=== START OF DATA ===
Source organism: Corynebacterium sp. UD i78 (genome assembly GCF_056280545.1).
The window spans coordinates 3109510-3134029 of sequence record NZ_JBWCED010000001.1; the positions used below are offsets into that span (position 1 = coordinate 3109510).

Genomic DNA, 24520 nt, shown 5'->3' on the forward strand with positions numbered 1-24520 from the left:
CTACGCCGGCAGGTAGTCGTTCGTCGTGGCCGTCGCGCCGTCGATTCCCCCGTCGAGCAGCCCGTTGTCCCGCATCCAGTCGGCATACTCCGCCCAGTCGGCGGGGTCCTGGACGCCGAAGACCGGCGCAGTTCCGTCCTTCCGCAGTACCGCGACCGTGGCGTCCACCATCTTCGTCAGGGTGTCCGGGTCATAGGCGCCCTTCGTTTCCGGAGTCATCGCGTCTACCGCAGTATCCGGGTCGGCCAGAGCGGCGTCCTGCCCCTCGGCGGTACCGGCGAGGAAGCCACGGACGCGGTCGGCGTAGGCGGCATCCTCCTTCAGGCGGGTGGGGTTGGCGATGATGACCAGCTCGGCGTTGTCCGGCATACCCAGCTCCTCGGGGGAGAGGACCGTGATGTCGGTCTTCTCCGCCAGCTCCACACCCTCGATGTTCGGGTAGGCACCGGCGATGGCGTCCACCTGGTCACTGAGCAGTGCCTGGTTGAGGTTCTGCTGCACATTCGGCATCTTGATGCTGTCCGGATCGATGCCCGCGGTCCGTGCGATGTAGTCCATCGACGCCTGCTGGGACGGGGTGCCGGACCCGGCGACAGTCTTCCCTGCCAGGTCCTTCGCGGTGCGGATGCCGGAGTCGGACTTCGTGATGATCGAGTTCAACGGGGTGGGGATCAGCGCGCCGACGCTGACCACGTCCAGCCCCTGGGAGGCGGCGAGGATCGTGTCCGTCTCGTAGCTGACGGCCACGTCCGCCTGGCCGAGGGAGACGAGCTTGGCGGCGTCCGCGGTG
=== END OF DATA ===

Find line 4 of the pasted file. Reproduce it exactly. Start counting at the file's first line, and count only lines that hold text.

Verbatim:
CTACGCCGGCAGGTAGTCGTTCGTCGTGGCCGTCGCGCCGTCGATTCCCCCGTCGAGCAGCCCGTTGTCCCGCATCCAGTCGGCATACTCCGCCCAGTCGGCGGGGTCCTGGACGCCGAAGACCGGCGCAGTTCCGTCCTTCCGCAGTACCGCGACCGTGGCGTCCACCATCTTCGTCAGGGTGTCCGGGTCATAGGCGCCCTTCGTTTCCGGAGTCATCGCGTCTACCGCAGTATCCGGGTCGGCCAGAGCGGCGTCCTGCCCCTCGGCGGTACCGGCGAGGAAGCCACGGACGCGGTCGGCGTAGGCGGCATCCTCCTTCAGGCGGGTGGGGTTGGCGATGATGACCAGCTCGGCGTTGTCCGGCATACCCAGCTCCTCGGGGGAGAGGACCGTGATGTCGGTCTTCTCCGCCAGCTCCACACCCTCGATGTTCGGGTAGGCACCGGCGATGGCGTCCACCTGGTCACTGAGCAGTGCCTGGTTGAGGTTCTGCTGCACATTCGGCATCTTGATGCTGTCCGGATCGATGCCCGCGGTCCGTGCGATGTAGTCCATCGACGCCTGCTGGGACGGGGTGCCGGACCCGGCGACAGTCTTCCCTGCCAGGTCCTTCGCGGTGCGGATGCCGGAGTCGGACTTCGTGATGATCGAGTTCAACGGGGTGGGGATCAGCGCGCCGACGCTGACCACGTCCAGCCCCTGGGAGGCGGCGAGGATCGTGTCCGTCTCGTAGCTGACGGCCACGTCCGCCTGGCCGAGGGAGACGAGCTTGGCGGCGTCCGCGGTG